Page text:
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Sunday, 3 November 2019

REVIEW: His Dark Materials’ is a bold and brilliant TV adaptation.


His Dark Materials is a very British piece of fiction. Like Doctor Who or the work of Wells, it has a deeply British sensibility to it. This is not simply because most of its first episode is set in Oxford amongst the dreaming spires of a world like our own but one that is slightly different – a world that moulds the ethereal religiosity of C S Lewis with the more grounded work of Malorie Blackman into a truly unique creation.



His Dark Materials, based on the trilogy of novels by acclaimed writer Philip Pullman, is set in a world akin to our own in some ways but radically different in others. In this world, the human soul has a physical embodiment – a daemon that can, until their human reaches a certain age, is able to transmute into whatever shape or form they wish. Our story begins with Lord Asriel (James McAvoy) arriving at his alma mater of Jordan College, Oxford. Asriel invokes socialistic sanctuary so that his niece may be able to live and grow up in the college away from any possible threat to her; threats that may come from the all-powerful Magisterium, the world government of this Earth.

This opening scene not only succinctly introduces us to Lyra’s world and some of the concepts that are part of it but immediately intrigues the audience; why would anyone want to kill a baby? Writer Jack Thorne knows how to grip his audience and he does it perfectly with this scene.

Ten years later and Asriel’s niece Lyra Belacqua (Dafne Keen) is happy to grow up in the protected sanctuary of the college, watched over by the Librarian Charles (Ian Gelder), the Master of the College (Clarke Peters) and her daemon Pantalaimon (Kit Connor). Whilst playing in the college with her friend Roger Parslaw (Lewin Lloyd), Lyra discovers that her uncle has returned home from the North. Lord Asriel’s mission has been to capture the Northern Lights to prove the existence of other worlds – in direct contradiction to the beliefs of the Magisterium. Because of this, Asriel is in great danger and believes that Lyra is as well and so does not want to get her involved in his work. Inadvertently, however, she becomes involved when she prevents her uncle from being poisoned by The Master of the College, afraid that Asriel’s meddling will involve the rest of the college and bring ruin on them all.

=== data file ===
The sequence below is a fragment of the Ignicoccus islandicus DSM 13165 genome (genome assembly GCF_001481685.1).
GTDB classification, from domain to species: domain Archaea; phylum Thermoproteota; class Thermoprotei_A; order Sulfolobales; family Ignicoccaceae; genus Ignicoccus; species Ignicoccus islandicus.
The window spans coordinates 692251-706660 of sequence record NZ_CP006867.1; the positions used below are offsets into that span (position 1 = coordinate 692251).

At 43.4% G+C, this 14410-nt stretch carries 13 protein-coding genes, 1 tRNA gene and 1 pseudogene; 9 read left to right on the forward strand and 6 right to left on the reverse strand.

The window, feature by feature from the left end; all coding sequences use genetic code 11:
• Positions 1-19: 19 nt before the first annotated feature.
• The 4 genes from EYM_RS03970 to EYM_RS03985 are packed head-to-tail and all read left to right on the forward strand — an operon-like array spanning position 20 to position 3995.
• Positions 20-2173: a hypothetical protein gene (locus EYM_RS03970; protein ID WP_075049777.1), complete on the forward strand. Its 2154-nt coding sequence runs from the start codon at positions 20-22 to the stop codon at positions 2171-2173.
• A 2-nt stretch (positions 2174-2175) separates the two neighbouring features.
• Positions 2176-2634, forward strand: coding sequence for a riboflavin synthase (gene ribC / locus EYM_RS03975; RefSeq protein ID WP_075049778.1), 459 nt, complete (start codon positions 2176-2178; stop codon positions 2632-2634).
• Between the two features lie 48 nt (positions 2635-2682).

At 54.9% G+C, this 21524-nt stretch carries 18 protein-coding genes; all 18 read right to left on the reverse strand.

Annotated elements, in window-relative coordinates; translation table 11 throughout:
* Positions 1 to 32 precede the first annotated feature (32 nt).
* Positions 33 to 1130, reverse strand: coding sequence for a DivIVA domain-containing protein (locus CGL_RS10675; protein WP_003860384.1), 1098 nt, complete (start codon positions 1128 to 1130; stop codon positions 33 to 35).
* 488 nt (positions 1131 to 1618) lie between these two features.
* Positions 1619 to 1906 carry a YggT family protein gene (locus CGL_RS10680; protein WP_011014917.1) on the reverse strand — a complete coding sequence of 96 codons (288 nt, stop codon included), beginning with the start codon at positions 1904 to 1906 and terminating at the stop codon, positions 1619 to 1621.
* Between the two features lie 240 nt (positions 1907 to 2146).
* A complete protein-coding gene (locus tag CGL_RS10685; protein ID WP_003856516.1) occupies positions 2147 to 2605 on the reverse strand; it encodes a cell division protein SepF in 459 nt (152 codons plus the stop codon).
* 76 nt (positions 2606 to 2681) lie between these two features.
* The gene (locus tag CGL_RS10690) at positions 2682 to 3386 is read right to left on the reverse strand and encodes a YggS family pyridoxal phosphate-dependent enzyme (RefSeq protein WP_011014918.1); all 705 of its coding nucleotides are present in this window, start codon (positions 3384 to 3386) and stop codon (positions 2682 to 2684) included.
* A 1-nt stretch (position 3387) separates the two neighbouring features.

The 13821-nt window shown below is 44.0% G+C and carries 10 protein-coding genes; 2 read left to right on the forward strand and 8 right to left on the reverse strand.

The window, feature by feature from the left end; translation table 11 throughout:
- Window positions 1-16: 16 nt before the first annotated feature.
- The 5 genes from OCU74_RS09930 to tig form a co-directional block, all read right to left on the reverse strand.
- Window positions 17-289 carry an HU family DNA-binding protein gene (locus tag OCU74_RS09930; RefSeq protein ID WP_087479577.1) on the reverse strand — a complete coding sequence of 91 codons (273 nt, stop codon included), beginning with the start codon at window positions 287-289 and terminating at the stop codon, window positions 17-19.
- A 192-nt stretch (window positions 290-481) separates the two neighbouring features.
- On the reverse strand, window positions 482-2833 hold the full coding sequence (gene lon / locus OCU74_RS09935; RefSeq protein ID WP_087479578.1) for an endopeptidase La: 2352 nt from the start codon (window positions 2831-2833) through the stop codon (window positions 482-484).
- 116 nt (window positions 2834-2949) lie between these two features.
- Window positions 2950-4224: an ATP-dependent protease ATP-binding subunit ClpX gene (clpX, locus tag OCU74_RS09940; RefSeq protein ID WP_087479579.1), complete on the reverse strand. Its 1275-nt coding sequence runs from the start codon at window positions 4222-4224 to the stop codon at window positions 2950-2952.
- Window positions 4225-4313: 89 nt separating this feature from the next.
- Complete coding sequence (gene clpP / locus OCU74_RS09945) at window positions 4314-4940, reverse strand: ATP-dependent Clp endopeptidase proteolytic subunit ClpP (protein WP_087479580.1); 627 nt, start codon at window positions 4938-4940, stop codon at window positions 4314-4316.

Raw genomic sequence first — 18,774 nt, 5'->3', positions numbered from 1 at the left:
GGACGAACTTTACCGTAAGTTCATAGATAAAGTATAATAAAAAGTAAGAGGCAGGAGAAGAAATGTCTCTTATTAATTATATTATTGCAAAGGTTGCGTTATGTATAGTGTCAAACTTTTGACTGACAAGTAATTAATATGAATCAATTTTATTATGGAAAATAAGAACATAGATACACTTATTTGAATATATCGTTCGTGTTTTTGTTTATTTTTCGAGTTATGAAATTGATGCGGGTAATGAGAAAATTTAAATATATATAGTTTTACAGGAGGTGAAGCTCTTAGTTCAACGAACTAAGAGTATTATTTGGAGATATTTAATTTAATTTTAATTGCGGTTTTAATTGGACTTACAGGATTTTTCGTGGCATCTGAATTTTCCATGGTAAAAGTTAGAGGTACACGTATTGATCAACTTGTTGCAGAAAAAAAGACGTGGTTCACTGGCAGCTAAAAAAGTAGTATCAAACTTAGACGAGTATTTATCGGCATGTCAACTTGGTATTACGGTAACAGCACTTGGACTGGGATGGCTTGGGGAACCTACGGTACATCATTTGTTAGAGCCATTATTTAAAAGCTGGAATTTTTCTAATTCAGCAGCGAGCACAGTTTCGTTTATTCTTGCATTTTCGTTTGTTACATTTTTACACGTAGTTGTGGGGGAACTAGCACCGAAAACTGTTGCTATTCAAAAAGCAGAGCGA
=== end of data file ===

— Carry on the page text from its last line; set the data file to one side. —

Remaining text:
Whilst Lyra attempts to get her uncle’s attention and permission to join him in the North, mysterious events are happening in the town of Oxford. Children, particularly children from Gyptian families, are disappearing – apparently taken by Gobblers, gangs that roam cities and towns waiting to snatch whoever they can.


The use of the Gobblers is highly effective story-wise as it allows the drama to not only show both sides of Lyra’s world – the more comfortable surroundings of the university against the rather ramshackle places that the Gyptians live but it also allows a connection between Lyra and the Gyptians when Lyra becomes concerned when her friend Roger is apparently taken by one of the Gobbler gangs. This adds a sense of dramatic cohesion between the main plot and the subplot and also demonstrates that our characters have a common foe and allows us to understand the threats they face.

 As her uncle leaves to return to the North in search of more answers about the universe, Lyra feels dejected and alone. Offered the chance to leave Jordan College and travel to London with the mysterious Mrs Coulter as her companion (Ruth Wilson), Lyra is overjoyed at the prospect of not simply going on an adventure but also of finding her friend.